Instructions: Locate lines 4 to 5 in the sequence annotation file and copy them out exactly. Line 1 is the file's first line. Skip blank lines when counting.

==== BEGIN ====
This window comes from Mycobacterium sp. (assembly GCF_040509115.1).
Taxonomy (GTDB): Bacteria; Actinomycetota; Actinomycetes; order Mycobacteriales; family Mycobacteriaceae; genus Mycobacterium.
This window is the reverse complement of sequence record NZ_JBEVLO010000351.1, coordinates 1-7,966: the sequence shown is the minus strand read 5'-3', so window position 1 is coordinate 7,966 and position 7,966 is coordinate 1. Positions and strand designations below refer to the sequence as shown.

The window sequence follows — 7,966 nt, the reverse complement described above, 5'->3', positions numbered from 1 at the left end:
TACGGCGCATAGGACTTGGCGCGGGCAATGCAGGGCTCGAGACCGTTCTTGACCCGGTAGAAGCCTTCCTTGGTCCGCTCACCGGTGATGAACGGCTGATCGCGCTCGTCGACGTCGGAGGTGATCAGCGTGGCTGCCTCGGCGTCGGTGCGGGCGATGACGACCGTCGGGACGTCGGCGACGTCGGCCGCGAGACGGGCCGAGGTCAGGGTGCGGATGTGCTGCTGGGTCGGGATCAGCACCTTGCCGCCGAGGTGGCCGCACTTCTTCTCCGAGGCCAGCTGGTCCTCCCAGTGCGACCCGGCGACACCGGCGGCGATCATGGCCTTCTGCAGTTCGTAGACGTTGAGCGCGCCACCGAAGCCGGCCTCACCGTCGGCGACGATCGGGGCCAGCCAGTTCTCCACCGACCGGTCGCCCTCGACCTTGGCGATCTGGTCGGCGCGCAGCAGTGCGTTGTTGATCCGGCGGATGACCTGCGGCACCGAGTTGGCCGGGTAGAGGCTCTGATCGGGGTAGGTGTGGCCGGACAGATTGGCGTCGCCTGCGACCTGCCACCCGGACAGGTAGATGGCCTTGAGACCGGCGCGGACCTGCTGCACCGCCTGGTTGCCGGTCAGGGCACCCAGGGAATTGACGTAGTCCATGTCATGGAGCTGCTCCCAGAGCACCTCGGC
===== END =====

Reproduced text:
The window sequence follows — 7,966 nt, the reverse complement described above, 5'->3', positions numbered from 1 at the left end:
TACGGCGCATAGGACTTGGCGCGGGCAATGCAGGGCTCGAGACCGTTCTTGACCCGGTAGAAGCCTTCCTTGGTCCGCTCACCGGTGATGAACGGCTGATCGCGCTCGTCGACGTCGGAGGTGATCAGCGTGGCTGCCTCGGCGTCGGTGCGGGCGATGACGACCGTCGGGACGTCGGCGACGTCGGCCGCGAGACGGGCCGAGGTCAGGGTGCGGATGTGCTGCTGGGTCGGGATCAGCACCTTGCCGCCGAGGTGGCCGCACTTCTTCTCCGAGGCCAGCTGGTCCTCCCAGTGCGACCCGGCGACACCGGCGGCGATCATGGCCTTCTGCAGTTCGTAGACGTTGAGCGCGCCACCGAAGCCGGCCTCACCGTCGGCGACGATCGGGGCCAGCCAGTTCTCCACCGACCGGTCGCCCTCGACCTTGGCGATCTGGTCGGCGCGCAGCAGTGCGTTGTTGATCCGGCGGATGACCTGCGGCACCGAGTTGGCCGGGTAGAGGCTCTGATCGGGGTAGGTGTGGCCGGACAGATTGGCGTCGCCTGCGACCTGCCACCCGGACAGGTAGATGGCCTTGAGACCGGCGCGGACCTGCTGCACCGCCTGGTTGCCGGTCAGGGCACCCAGGGAATTGACGTAGTCCATGTCATGGAGCTGCTCCCAGAGCACCTCGGC